First impressions leave a lasting mark. That’s why it pays to have a plan in place for what happens when new talent comes through the front door of your company.
Welcoming and managing inbound employees is more pressing than it may seem at first. Workforce researchers have found that voluntary turnover is a big and growing problem across industries. This is especially true of millennial hires, who are more likely than ever to depart within the first six months of employment.
One 2018 study revealed that fully one-quarter of employees are leaving their jobs this year, with the yearly turnover rate on an upward trajectory. Companies will spend $600 billion to compensate through rehiring, retraining, and other measures to get back to baseline. Just as stunning is that, despite the fact that 77% of those expenses are preventable through better onboarding and talent management practices (more on that below), most businesses tell us they’re not seriously concerned about turnover.
The takeaway is that companies have every reason to be concerned. The good news is that, since workplace culture is one of the biggest factors driving voluntary turnover, totally apart from prospects of better pay elsewhere, there’s a lot your business can do to build the right foundation for prosperous, sustainable relationships with your incoming talent.
Let’s take a look at what you can do.
Set the right tone
Begin by offering new hires a deep, early dive into the mission, culture, and values of your company. Any program that encourages new team members to engage thoughtfully with what your organization is about, and that demonstrates your commitment to developing the potential of everyone aboard, is an investment in the future success of those relationships, and therefore in the company itself.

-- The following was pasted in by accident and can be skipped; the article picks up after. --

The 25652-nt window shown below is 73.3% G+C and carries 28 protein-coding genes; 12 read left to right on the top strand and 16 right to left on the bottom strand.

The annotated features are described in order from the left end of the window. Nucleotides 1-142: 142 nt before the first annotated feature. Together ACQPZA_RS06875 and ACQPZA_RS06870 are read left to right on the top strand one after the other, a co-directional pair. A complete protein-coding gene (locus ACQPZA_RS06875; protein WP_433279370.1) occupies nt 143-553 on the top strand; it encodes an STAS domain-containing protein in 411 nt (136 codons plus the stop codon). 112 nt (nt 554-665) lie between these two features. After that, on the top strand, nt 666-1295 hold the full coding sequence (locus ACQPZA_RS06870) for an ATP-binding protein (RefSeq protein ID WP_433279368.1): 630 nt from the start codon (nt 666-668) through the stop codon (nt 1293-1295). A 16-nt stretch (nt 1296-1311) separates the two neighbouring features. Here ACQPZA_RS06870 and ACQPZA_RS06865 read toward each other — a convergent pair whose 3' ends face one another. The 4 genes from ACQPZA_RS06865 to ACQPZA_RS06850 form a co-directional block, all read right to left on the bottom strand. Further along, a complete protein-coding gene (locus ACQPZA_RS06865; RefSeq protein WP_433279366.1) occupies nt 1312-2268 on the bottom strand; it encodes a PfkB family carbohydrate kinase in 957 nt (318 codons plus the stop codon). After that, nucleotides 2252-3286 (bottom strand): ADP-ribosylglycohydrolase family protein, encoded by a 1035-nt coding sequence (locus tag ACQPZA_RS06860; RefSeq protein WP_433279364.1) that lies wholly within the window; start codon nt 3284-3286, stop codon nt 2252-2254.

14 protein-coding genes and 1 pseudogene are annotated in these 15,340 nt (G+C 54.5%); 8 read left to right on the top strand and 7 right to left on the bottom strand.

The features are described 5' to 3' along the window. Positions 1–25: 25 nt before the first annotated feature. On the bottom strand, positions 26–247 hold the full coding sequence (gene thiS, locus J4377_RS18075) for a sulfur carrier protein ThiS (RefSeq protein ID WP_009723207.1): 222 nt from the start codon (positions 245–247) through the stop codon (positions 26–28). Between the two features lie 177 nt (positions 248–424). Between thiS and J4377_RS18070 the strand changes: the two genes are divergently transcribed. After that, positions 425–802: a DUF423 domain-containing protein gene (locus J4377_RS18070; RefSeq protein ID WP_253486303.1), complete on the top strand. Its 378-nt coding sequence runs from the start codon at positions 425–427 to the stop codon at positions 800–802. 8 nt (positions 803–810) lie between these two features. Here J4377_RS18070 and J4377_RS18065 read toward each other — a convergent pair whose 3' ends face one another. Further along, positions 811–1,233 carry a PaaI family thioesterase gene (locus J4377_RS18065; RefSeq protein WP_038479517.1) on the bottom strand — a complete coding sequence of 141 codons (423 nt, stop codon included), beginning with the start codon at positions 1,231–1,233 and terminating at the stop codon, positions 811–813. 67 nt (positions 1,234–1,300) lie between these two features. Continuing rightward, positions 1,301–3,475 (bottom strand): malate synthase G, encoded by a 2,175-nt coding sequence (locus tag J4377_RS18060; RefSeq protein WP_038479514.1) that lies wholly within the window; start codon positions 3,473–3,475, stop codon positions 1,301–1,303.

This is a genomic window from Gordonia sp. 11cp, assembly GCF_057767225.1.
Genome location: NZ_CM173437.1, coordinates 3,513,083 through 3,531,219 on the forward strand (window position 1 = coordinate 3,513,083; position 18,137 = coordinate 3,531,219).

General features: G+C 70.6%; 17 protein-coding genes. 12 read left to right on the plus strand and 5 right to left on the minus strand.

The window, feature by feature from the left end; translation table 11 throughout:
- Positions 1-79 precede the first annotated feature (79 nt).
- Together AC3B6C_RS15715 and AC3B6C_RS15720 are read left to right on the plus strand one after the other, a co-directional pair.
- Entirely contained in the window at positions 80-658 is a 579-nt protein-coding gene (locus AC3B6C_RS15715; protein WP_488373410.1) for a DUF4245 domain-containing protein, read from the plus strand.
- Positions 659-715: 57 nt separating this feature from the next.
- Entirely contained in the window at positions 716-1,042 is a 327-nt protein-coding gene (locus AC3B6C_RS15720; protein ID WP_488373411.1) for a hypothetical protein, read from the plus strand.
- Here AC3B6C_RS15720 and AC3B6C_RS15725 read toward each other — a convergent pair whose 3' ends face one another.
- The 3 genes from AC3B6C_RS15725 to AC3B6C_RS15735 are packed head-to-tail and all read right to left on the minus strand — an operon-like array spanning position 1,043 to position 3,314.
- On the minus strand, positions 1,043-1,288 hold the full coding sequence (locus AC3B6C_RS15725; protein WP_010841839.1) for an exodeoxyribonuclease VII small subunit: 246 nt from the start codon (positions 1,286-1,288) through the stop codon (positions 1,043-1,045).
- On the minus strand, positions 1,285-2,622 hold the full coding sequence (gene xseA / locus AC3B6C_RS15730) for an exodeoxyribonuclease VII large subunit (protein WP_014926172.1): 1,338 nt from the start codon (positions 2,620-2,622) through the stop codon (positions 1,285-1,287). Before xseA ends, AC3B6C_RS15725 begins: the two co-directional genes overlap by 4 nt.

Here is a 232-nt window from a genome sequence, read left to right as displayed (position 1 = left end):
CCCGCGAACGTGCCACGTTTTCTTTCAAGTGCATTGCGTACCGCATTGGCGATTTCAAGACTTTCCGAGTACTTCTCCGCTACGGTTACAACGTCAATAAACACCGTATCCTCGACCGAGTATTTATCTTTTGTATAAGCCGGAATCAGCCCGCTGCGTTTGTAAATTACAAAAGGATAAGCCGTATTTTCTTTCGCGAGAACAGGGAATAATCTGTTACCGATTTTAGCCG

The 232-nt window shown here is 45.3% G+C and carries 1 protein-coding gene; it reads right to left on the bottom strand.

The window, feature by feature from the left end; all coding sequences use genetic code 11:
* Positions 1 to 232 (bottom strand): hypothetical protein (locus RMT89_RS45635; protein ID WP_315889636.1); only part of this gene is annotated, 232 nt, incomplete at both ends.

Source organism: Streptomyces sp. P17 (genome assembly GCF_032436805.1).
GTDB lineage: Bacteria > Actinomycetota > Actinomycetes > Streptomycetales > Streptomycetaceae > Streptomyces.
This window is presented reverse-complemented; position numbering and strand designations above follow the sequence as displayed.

The numbers back this up. Onboarding programs alone, apart from talent management tools which we’ll discuss below, can increase retention by 25% and improve employee performance by 11%. The impact on turnover rates is even more impressive: workers who participate in a structured onboarding program are 69% more likely to remain aboard for three years.
Onboarding best practices
So what works? Before we get down to cases, here are some broad guidelines that lots of different types of organizations and businesses find useful:
- Include key stakeholders in meetings and in the work of planning onboarding programs.
- Define the who, what, when, and where of required programming clearly and well in advance.
- Take full advantage of appropriate technology to facilitate the experience (more on that shortly).
- Provide new hires with crucial orientation materials prior to their first day.
- Make the first day on the job fun and memorable.
- Organize formal orientation programs and activities that complement pre-arrival materials.
- Make all onboarding experiences as personalized and participatory as possible given other constraints such as budget and scheduling.
- Implement onboarding programs consistently and monitor progress carefully to see what works and what doesn’t.
- Use milestones to underscore the fact that effective onboarding takes time. There are many ways to divide an employee’s first year post-entry: into 30 days, 60, 90, 120 days, and so on.
- Above all, be flexible. Try more than one approach. Measure and learn from results. Use what works for your organization’s needs and circumstances.